Motivation and Engagement in Science around the Globe: Testing Measurement Invariance with Multigroup Structural Equation Models across 57 Countries Using PISA 2006

Authored by: Benjamin Nagengast , Herbert W. Marsh

Handbook of International Large-Scale Assessment

Print publication date:  November  2013
Online publication date:  November  2013

Print ISBN: 9781439895122
eBook ISBN: 9781439895146
Adobe ISBN:

10.1201/b16061-18

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Abstract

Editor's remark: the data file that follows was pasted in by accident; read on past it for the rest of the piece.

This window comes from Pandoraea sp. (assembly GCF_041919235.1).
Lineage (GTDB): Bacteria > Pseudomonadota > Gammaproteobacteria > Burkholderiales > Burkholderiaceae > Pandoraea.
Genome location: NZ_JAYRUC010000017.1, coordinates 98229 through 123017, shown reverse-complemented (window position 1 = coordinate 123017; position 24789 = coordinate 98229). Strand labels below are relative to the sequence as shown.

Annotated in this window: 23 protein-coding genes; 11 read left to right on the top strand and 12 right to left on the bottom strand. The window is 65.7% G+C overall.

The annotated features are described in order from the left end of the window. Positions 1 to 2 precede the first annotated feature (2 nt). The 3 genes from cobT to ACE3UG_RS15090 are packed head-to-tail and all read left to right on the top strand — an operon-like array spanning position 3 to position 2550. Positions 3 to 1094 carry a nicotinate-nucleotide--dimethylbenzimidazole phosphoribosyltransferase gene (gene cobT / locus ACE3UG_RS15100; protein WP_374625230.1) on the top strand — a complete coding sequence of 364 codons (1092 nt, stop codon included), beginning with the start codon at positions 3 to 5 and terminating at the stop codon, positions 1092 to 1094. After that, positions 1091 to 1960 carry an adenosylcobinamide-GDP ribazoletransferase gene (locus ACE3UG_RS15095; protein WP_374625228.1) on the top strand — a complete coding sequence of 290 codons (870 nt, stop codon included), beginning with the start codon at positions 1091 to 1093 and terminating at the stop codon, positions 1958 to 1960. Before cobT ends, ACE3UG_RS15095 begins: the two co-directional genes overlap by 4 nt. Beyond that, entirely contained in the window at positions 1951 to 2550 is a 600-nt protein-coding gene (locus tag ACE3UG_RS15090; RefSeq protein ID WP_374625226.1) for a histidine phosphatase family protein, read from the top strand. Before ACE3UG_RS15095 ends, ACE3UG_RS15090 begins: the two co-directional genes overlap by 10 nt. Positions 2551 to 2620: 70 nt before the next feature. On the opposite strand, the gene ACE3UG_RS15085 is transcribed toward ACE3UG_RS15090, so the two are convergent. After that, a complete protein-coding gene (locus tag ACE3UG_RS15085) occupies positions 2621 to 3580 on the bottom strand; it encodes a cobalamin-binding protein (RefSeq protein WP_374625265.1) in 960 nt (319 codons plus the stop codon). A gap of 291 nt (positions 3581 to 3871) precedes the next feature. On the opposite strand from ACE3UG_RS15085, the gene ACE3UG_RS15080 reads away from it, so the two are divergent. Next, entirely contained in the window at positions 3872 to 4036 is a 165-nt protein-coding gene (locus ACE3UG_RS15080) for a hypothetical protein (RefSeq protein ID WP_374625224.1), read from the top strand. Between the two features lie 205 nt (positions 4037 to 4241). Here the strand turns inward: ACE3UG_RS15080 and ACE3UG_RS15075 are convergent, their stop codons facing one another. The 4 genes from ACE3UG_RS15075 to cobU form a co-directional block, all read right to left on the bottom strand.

International large-scale assessment studies offer unprecedented opportunities for studying achievement and achievement-related processes from a cross-cultural perspective. In this chapter, we focus on the cross-cultural study of motivational processes using large-scale assessment data (see Brunner et al. 2009;Chiu and Klassen 2010; Marsh and Hau 2004;Nagengast and Marsh 2012; Nagengast et al. 2011; Seaton et al. 2009, for recent applied examples). While the data quality of large-scale assessment studies such as the Program for International Student Assessment (PISA) or the Trends in International Maths and Science Study (TIMSS) is typically very high due to the rigorous testing protocols and quality assurance measures, we focus on the issue of comparability of scales across countries that cannot be taken as a given (van de Vijver and Leung 2000). Cross-cultural comparisons require that the meaning of constructs remains invariant over the studied countries, so that comparisons are meaningful (Marsh and Grayson 1994). Multigroup confirmatory factor analyses (MG-CFA) and structural equation modeling (MG-SEM) have emerged as standard tools for testing measurement invariance of scales in cross-cultural research (e.g., Lee et al. 2011; Marsh et al. 2006) and are increasingly used to analyze data from international large-scale surveys (e.g., Marsh et al. 2006;OECD 2010). Depending on the parameters that are invariant across countries, different cross-country comparisons are meaningful. In this chapter, we introduce a 13-model taxonomy of measurement invariance models and the possible inferences based on these models (Marsh et al. 2009;Widaman and Reise 1997). We present an exemplary analysis of motivation and engagement measures in the student background questionnaire of PISA 2006. The subject focus is on motivation and engagement in science, an area with important policy implications.

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